Re: reinventing self/other

Matthew S. Tomaso (Tomaso@MAIL.UTEXAS.EDU)
Thu, 2 Nov 1995 17:34:38 -0600

carter pate wrote:

>Amen to Mike Salovesh's Nov. 1 post. And why not go back to Simmel?

I'll second that, but I'd also add that Lacan and Bakhtin do have some
innovative and useful things to say. One could equally attack Bourdieu for
blatantly plagiarizing Weber and others, but I think it more important that
good theory, old or new, be reintroduced than that we worry about who said
it first. We need to reinvent this stuff over and over again in order to
finally convince ourselves of its utility.

>And no disrespect to those active in the discussion. But shouldn't we reflect
>on whether our PhD programs (like american management practices v. those of
>Japan) are forcing us into a short-term perspective from which we lose, and
>select poorly from, our own scientific mainstreams?

I'd agree with this as well, but not completely. Although I am in a PhD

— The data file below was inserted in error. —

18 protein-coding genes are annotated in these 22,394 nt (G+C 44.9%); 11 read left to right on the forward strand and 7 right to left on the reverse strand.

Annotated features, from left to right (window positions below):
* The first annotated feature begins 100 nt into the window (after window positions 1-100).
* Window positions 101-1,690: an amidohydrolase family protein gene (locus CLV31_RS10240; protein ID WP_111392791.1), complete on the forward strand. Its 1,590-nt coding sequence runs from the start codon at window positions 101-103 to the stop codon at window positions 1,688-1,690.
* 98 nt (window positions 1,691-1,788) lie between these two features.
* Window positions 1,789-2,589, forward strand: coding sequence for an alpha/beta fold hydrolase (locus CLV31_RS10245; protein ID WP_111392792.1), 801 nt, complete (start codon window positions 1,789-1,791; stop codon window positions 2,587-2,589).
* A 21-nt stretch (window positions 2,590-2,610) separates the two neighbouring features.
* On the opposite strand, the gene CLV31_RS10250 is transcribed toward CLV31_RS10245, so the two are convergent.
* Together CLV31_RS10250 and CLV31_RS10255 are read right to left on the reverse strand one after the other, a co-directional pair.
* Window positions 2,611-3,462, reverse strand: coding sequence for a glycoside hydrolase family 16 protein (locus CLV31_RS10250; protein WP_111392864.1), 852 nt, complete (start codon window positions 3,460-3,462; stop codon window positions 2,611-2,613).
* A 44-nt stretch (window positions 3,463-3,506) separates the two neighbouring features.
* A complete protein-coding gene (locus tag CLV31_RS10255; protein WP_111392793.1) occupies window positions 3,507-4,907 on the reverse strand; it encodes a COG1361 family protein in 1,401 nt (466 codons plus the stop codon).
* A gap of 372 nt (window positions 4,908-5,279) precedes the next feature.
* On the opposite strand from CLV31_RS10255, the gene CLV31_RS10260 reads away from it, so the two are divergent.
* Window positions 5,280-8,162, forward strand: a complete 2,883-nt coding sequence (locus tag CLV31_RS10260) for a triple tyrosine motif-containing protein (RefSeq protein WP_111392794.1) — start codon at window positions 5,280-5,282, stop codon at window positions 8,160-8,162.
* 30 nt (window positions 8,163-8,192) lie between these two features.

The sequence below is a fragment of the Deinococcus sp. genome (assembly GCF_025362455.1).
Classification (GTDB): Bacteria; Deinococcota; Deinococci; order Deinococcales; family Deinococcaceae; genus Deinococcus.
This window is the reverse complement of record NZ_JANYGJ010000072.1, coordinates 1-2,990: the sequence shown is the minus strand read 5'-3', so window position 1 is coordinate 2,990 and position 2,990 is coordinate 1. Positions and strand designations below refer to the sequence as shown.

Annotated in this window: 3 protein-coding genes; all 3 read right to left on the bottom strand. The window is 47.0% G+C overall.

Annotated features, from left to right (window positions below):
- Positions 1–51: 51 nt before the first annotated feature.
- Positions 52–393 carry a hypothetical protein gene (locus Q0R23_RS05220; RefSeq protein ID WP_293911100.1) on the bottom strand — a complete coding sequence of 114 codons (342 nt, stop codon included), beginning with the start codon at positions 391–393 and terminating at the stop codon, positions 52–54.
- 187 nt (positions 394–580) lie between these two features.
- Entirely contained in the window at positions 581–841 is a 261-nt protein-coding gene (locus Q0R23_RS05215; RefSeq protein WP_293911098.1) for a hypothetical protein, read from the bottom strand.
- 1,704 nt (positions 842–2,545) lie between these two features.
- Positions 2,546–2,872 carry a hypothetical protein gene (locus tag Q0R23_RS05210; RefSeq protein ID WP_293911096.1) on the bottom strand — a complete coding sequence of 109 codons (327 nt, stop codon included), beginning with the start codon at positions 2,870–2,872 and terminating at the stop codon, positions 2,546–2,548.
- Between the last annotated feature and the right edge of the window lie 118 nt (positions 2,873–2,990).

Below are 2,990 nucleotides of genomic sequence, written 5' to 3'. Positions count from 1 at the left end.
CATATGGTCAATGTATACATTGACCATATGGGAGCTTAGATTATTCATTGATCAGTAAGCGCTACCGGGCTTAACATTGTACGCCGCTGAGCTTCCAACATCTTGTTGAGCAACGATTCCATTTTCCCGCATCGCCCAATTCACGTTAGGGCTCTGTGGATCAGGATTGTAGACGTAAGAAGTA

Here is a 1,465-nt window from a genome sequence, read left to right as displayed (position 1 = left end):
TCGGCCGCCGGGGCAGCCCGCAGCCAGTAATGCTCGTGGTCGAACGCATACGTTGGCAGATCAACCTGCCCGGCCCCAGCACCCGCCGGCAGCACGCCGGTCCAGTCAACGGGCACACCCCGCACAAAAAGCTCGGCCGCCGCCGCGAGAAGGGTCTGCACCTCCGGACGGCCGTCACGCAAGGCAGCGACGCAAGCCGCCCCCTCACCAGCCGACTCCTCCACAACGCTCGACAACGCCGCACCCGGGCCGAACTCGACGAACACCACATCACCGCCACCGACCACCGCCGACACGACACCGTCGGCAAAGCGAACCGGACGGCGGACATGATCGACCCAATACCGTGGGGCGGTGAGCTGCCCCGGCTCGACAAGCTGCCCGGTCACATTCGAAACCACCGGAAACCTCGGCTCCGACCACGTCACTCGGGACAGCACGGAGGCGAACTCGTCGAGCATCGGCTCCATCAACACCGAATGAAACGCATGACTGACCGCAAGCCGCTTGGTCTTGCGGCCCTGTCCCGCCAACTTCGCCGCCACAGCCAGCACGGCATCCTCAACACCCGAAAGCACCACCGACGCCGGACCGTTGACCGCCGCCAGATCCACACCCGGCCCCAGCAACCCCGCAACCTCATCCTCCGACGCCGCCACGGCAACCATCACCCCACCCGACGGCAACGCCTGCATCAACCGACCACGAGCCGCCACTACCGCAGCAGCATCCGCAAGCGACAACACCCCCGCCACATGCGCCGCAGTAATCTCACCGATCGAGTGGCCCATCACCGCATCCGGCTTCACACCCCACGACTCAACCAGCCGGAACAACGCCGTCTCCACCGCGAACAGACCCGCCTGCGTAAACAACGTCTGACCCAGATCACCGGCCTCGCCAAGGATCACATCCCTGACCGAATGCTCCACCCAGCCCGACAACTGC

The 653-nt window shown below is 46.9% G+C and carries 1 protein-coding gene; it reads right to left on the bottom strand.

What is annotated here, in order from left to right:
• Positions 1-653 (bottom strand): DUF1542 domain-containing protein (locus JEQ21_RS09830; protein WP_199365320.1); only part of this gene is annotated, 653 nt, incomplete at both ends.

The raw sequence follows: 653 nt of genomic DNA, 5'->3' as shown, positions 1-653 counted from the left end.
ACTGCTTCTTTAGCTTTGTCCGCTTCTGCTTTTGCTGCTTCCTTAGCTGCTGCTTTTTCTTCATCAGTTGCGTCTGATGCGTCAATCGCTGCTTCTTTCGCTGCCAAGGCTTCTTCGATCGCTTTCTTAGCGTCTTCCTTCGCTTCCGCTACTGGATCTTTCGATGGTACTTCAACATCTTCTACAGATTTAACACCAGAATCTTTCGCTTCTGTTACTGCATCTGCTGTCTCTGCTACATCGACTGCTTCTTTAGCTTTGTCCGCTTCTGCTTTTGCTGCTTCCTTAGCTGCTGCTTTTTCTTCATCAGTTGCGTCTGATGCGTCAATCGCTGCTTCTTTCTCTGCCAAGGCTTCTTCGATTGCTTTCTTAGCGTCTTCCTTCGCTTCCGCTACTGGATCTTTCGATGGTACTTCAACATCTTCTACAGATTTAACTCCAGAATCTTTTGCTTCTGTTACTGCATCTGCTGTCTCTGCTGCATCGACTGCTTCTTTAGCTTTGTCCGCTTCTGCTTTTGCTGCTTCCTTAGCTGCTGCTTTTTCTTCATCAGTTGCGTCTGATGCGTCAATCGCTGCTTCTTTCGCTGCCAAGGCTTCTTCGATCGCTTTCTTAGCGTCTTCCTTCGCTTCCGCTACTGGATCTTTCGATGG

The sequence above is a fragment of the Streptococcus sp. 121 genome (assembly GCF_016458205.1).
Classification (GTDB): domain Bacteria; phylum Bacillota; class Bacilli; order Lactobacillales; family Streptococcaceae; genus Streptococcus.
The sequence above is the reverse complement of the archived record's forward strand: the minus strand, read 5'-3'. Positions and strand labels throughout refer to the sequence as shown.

program, I think that the problem runs much deeper than indicated here. I
see it as something inherent in the political ecology of academic discourse
- tenure making and all that (have to agree with Daniel A. Foss on this
one). As I see it, people are not encouraged to delve too deeply into the
history of the discipline because we have this built in millenial reaction
to everything new and thus, good, old, theory is often left behind. This
has the effect of making it necessary to rediscover whole genres of problems
which had previously been dealt with. What Julian Steward might have to say
about some of the recent neo-evolutionary thought comes to mind. Or,
perhaps, what Weber might have anticipated in practice theory and
hermeneutics, what Marx, Engels and/or Maitland might tell us about the
importance of history... the list goes on and on and on.

Matt Tomaso.
Anthropology. University of Texas at Austin.
Phone/Fax 512-453-6256